By Rob Mahoney
May 04, 2014

Tony Parker and Tim Duncan had no problem closing out the Mavs in Game 7. (Garrett W. Ellwood/NBAE via Getty Images)Tony Parker and Tim Duncan had no problem closing out the Mavs in Game 7. (Garrett W. Ellwood/NBAE via Getty Images)

After a record-setting fifth Game 7, the opening round of the NBA playoffs is finally complete. Unfortunately, this final game wasn't as dramatic as those that came before it. Though the Maverick made the most of their No. 8 seed, their playoff journey ended on Sunday with a 119-96 loss to the Spurs.

 The most fascinating upset bid of the first round ended with a thud. This was a wonderful series while it lasted, but a Dallas team that worked its way to close competition in its first six playoff games finally ran out of steam in its seventh. It was not by coincidence that San Antonio sharpened its execution concurrently. The Spurs upped their defensive pressure and offensive precision to impeccability, a combination that obliterated the Mavs in the opening half. This was a playoff series that seemed to defy all regular-season precedent, so I suppose it's only fitting that Game 7 again bucked every recognizable trend from the series itself. Tony Parker (32 points on 11-of-19 shooting, four assists) was exacting of the Mavericks' defense in a way that had escaped him previously. No switch could give him pause and no help could stall him. Parker always seemed to be but a single move away from a clean layup, and on Sunday he attacked those openings relentlessly.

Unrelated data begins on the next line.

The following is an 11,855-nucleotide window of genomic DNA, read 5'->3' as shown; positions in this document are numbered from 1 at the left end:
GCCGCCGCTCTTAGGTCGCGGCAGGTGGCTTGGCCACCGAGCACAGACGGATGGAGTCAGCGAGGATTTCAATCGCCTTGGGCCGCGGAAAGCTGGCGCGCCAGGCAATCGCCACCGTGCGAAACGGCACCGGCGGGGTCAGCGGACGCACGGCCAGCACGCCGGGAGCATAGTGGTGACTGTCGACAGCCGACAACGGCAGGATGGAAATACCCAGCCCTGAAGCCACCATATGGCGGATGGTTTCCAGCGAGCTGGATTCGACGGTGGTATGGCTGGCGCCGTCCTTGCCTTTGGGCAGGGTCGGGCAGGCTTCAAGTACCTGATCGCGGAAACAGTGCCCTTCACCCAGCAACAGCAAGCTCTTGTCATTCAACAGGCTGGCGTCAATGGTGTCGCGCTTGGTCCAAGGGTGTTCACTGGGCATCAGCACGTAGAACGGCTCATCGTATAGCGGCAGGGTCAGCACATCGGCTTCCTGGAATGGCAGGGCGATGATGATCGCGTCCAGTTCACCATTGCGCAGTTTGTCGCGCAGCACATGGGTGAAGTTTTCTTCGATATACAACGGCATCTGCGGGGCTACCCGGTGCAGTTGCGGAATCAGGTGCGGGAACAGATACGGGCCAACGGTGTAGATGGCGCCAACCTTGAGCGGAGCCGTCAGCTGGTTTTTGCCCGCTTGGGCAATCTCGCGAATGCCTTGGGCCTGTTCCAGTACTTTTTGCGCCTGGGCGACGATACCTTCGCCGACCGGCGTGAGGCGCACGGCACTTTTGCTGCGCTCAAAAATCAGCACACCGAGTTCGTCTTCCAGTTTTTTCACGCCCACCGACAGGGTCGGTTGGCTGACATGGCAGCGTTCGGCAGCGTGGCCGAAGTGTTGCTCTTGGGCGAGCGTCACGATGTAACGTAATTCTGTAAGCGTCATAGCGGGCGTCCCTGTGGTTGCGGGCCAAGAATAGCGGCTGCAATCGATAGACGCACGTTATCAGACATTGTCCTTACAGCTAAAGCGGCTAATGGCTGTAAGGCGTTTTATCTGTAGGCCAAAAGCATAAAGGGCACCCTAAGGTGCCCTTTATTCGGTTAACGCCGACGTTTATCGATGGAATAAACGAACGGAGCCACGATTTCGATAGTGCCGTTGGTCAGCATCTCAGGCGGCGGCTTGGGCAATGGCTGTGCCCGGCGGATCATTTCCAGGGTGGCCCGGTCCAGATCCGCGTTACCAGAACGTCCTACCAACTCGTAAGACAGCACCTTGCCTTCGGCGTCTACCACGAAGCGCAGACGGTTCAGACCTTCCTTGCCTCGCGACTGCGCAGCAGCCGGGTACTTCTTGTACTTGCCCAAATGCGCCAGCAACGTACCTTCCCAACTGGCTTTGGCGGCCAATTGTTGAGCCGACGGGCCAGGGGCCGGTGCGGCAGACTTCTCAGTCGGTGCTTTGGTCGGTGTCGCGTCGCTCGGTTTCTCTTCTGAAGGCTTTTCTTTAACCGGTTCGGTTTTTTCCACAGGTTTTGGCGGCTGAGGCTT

Dirk Nowitzki was finally able to shake loose in dropping 17 of his 22 points in the first half. For the first time all series, though, no other Maverick could offer the necessary support. Monta Ellis, Vince Carter and Jose Calderon shot a combined 4-for-13 in the opening half, a joint slump that helped put the Mavs at a 22-point deficit by intermission.

Those first two quarters were a decisive stroke in a series that, to this point, had lacked one. Dallas clawed its way through previous contests in part because it was allowed to; San Antonio committed enough turnovers, allowed enough clean shots and sputtered just enough in its natural rhythms to give the lesser team a legitimate chance. In Game 7, however, the Spurs left no room for ambiguity as to who would be the victor. A 68-point blitz (on, eerily enough, 68 percent shooting) in the first 24 minutes fell on the Mavs with the weight of a guillotine.

DOLLINGER: Pierce's block, Johnson's hot hand help Nets edge Raptors in Game 7 

Dallas ran with an unusually small lineup in a second-half gambit. Rick Carlisle has never been one to shy away from radical change, as his lineups and rotation are entirely situational. Given the circumstances of the first half, Carlisle veered into desperate territory. Rather than trot out the same players and hope for wildly different results, Carlisle started the second half with Nowitzki as the sole big man on the floor.